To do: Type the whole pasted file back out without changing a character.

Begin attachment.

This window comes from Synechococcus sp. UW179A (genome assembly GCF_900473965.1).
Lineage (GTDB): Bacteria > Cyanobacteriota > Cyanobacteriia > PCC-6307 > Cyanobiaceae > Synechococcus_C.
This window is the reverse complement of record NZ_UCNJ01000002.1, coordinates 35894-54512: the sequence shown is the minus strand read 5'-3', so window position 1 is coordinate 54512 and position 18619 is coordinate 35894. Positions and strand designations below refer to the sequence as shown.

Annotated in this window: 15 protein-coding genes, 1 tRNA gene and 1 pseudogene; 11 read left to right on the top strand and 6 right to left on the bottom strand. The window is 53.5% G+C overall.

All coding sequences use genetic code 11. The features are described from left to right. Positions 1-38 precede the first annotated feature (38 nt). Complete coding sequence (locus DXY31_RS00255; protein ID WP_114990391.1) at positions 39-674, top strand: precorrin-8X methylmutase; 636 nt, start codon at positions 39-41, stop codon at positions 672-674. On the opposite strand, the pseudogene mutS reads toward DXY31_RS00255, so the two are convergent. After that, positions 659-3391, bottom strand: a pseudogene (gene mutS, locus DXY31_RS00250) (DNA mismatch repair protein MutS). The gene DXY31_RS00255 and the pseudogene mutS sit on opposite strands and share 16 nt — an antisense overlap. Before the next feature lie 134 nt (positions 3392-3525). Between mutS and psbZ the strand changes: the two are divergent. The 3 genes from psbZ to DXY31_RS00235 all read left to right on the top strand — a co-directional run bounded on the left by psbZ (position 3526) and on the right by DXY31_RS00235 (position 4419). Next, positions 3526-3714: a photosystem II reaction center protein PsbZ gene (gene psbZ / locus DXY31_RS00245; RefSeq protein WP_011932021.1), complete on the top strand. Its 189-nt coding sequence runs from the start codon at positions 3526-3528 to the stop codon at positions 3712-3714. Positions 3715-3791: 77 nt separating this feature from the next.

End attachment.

This window comes from Synechococcus sp. UW179A (genome assembly GCF_900473965.1).
Lineage (GTDB): Bacteria > Cyanobacteriota > Cyanobacteriia > PCC-6307 > Cyanobiaceae > Synechococcus_C.
This window is the reverse complement of record NZ_UCNJ01000002.1, coordinates 35894-54512: the sequence shown is the minus strand read 5'-3', so window position 1 is coordinate 54512 and position 18619 is coordinate 35894. Positions and strand designations below refer to the sequence as shown.

Annotated in this window: 15 protein-coding genes, 1 tRNA gene and 1 pseudogene; 11 read left to right on the top strand and 6 right to left on the bottom strand. The window is 53.5% G+C overall.

All coding sequences use genetic code 11. The features are described from left to right. Positions 1-38 precede the first annotated feature (38 nt). Complete coding sequence (locus DXY31_RS00255; protein ID WP_114990391.1) at positions 39-674, top strand: precorrin-8X methylmutase; 636 nt, start codon at positions 39-41, stop codon at positions 672-674. On the opposite strand, the pseudogene mutS reads toward DXY31_RS00255, so the two are convergent. After that, positions 659-3391, bottom strand: a pseudogene (gene mutS, locus DXY31_RS00250) (DNA mismatch repair protein MutS). The gene DXY31_RS00255 and the pseudogene mutS sit on opposite strands and share 16 nt — an antisense overlap. Before the next feature lie 134 nt (positions 3392-3525). Between mutS and psbZ the strand changes: the two are divergent. The 3 genes from psbZ to DXY31_RS00235 all read left to right on the top strand — a co-directional run bounded on the left by psbZ (position 3526) and on the right by DXY31_RS00235 (position 4419). Next, positions 3526-3714: a photosystem II reaction center protein PsbZ gene (gene psbZ / locus DXY31_RS00245; RefSeq protein WP_011932021.1), complete on the top strand. Its 189-nt coding sequence runs from the start codon at positions 3526-3528 to the stop codon at positions 3712-3714. Positions 3715-3791: 77 nt separating this feature from the next.